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Archive for the ‘domestic violence’ Category

chris-brown-picture-12There is no sure way of telling whether a husband or boyfriend will beat you, but there are certain warning signs to look for. Any one of these by itself might mean little, but several of them together is bad news (the same goes for wives and girlfriends, by the way, though this sort of behaviour is less common with them):

  • He looks down on his old girlfriends or wives.
  • At the beginning he thinks you are wonderful and perfect.
  • He does favours for you that make you feel uncomfortable.
  • He gets serious too quickly.
  • He says that if you truly love him you would sleep with him.
  • He is always checking up on your whereabouts.
  • He always seems to find bad things to say about your family, your friends, your clothes or your looks.
  • He disrespects you.
  • Nothing ever seems to be his fault.
  • He makes promises but does not keep them, almost as if he is doing it on purpose.
  • He kicks doors or throws things (you could be next).
  • He drives fast or wild when he is angry.
  • He acts nicer to you in public than in private, almost like he is putting on a show (he is).
  • He tends to go out with women much younger than himself.

If many of these sound just like him, then you should talk to the women in his past, if you can, and see what they say about him. If he has hit them, the day will probably come when he will hit you too. Do not fool yourself. It is how he has learned to deal with women when things are not going his way. Their past is most likely your future. Do not think you can change him, do not think you are that special to him – despite his words, you are not.

You should also seriously consider leaving him. That may be a hard thing to do, especially if you have children with him, but know this: the longer you wait, the harder – and more dangerous – it will become.

If he does any of the following he has already crossed the line into outright abuse even if he has not yet hit you:

  • He makes you feel physically afraid.
  • He threatens you.
  • He forces you to have sex.
  • He repeatedly keeps you from seeing family or friends.
  • He keeps you from going to school to better yourself.
  • He keeps you from pursuing your interests.
  • He makes you feel like an ant.
  • He gets back at you for complaining about his behaviour.
  • He denies his bad behaviour or blames it on you.
  • He makes you feel like you cannot do anything right.

How would you feel about a man who did these things to your mother? A man like this no longer sees his woman as his equal, as someone with a mind and a will and the freedom to use it. He no longer might be an abuser some day – he already is.

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rihannachris-brown_2A wife beater is a man who beats up his wife, who is physically violent against her, who abuses her. Men who hit their girlfriends or constantly put them down – abuse starts out first as just words – think the same way. So do women who do the same to men.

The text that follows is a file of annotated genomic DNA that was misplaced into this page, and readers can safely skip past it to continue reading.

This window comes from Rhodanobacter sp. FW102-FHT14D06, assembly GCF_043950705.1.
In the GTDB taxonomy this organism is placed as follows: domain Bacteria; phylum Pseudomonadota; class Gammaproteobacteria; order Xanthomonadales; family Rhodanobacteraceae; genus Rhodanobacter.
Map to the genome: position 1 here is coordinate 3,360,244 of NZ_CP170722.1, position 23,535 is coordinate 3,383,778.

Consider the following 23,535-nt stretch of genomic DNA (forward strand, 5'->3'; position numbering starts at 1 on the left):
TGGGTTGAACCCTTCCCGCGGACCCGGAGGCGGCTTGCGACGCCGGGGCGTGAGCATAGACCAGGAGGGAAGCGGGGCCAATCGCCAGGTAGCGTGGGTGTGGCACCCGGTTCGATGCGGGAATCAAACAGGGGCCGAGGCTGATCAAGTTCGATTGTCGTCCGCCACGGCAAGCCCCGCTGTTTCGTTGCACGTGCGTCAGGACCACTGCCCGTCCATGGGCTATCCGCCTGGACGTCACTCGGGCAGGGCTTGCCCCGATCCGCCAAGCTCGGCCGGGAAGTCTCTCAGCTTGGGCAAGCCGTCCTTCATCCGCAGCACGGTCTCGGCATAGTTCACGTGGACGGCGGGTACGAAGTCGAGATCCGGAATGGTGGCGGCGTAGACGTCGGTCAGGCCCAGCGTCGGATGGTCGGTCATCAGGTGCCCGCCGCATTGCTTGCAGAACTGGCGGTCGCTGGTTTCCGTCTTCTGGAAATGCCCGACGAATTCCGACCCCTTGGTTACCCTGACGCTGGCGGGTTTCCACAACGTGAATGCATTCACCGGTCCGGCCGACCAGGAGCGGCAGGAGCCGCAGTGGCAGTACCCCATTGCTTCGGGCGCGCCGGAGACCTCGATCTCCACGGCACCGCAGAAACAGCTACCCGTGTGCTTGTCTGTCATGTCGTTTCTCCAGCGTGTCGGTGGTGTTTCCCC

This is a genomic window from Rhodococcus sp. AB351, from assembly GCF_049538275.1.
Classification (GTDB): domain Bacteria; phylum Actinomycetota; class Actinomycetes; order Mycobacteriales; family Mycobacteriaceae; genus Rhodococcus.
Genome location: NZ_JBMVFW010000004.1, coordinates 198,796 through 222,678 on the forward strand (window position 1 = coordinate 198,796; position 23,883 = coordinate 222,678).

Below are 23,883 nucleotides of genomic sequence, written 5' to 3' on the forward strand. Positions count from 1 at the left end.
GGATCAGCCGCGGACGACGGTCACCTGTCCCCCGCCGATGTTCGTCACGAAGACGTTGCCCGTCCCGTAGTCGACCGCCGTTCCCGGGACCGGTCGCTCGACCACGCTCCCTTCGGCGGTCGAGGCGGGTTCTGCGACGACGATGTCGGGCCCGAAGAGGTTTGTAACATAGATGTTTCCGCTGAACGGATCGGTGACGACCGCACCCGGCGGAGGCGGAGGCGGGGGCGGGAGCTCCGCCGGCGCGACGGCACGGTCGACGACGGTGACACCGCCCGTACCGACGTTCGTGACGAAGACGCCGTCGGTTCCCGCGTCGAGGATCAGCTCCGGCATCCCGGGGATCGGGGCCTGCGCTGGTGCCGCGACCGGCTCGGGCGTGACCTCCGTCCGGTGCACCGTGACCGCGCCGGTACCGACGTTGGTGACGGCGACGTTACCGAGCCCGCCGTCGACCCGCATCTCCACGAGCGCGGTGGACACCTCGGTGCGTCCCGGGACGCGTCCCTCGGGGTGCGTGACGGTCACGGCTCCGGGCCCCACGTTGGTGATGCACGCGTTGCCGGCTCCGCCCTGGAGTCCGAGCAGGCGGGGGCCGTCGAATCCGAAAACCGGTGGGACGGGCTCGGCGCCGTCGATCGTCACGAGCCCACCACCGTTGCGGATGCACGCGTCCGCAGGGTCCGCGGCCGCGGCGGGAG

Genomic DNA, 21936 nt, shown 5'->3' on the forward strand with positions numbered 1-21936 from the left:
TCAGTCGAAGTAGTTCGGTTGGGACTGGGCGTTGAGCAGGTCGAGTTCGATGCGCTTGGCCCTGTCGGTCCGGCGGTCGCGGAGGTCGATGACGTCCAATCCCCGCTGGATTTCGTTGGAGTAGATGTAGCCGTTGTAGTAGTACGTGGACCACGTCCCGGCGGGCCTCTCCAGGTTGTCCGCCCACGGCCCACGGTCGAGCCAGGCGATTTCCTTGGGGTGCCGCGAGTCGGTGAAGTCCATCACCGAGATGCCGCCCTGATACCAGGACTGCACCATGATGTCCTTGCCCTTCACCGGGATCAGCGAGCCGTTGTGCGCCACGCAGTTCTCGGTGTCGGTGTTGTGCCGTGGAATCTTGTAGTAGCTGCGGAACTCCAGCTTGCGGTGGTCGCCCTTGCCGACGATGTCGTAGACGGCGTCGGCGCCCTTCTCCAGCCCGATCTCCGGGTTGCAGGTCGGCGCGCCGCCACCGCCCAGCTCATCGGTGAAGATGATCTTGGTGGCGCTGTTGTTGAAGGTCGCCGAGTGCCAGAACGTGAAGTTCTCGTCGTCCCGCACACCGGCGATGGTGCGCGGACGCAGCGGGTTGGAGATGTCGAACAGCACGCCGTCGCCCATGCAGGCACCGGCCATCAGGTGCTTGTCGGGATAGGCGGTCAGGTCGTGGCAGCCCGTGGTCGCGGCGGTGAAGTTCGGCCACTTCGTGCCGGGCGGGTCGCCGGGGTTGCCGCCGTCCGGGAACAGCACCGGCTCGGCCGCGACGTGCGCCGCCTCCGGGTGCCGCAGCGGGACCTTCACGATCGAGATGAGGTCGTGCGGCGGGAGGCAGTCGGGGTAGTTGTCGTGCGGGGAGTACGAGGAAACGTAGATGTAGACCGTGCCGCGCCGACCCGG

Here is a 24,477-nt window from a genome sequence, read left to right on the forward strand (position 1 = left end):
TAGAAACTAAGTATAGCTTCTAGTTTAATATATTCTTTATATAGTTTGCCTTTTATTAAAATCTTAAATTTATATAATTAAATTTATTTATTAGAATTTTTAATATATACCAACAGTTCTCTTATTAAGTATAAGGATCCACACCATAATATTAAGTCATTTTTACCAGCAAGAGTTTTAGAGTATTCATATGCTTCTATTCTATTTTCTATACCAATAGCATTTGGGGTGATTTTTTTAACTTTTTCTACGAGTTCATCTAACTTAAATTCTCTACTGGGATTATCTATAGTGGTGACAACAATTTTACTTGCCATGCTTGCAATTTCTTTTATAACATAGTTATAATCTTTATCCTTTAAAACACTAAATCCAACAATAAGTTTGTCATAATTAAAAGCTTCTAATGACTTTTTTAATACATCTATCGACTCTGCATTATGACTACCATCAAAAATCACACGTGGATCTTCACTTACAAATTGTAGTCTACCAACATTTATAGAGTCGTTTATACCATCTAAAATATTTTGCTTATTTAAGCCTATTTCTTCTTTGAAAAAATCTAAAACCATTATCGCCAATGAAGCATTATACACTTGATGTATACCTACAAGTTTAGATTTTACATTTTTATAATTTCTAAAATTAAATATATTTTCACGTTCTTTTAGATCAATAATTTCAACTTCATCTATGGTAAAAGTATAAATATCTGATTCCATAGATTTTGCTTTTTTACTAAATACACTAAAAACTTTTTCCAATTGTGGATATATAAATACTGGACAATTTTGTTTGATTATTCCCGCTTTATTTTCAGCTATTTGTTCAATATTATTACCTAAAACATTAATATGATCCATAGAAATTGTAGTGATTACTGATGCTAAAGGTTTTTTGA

In this post I will use the term wife beater because it is a convenient way of talking about it and because most are, in fact, wife beaters. What follows comes mainly from the book “Why Does He Do That?” by Lundy Bancroft.

Here are some things people think about wife beaters. None of these are true, at least not for most of them:

  • They had a bad childhood.
  • They have a hard time controlling their anger.
  • They are sick in the head.
  • They drink too much.
  • They do drugs.
  • They come from a poor family.
  • They are black (and blacks are supposedly more violent or find violence more acceptable).
  • They hate women or have had bad experiences with them.
  • They hold in their feelings too much.
  • They have a hard time at work or in some other part of their life.
  • They have a weak conscience.

Clearly some wife beaters are black or drink too much or whatever but it has little to do with why they beat their wives. If they stop drinking, for example, they would still beat their wives, though maybe not as much.

The root of their violence comes from how they think of themselves and their wives.

They think of their wives as:

  • Someone to control.
  • Someone to possess.
  • Someone whose duty it is to serve him – whenever and however he wants.
  • Someone who is not as good as he is.
  • Someone he can disrespect.

It does not come from how they view women generally or even from a weak sense of right and wrong. You can tell that because very few of them beat their mothers or sisters or would even dream of it.

Wife beaters do not love their wives. What they call love others call control and possession. Even their jealousy – and some act extremely jealous – does not stem from love but from a sense of ownership: she is mine, so no one else can have her. Keep that in mind!

The same goes for respect. The hitting and the constant put-downs comes from a lack of respect.

Much of what they say to their wives makes them sound angry or even not right in the head. But you cannot take everything they say at face value: they lie and make up stuff just to throw her off balance. Like when they say she is seeing other men.

They beat their wives because they can get away with it, because it is how they have learned to control their wives to get what they want. Because what they want matters so much more than what their wives want.

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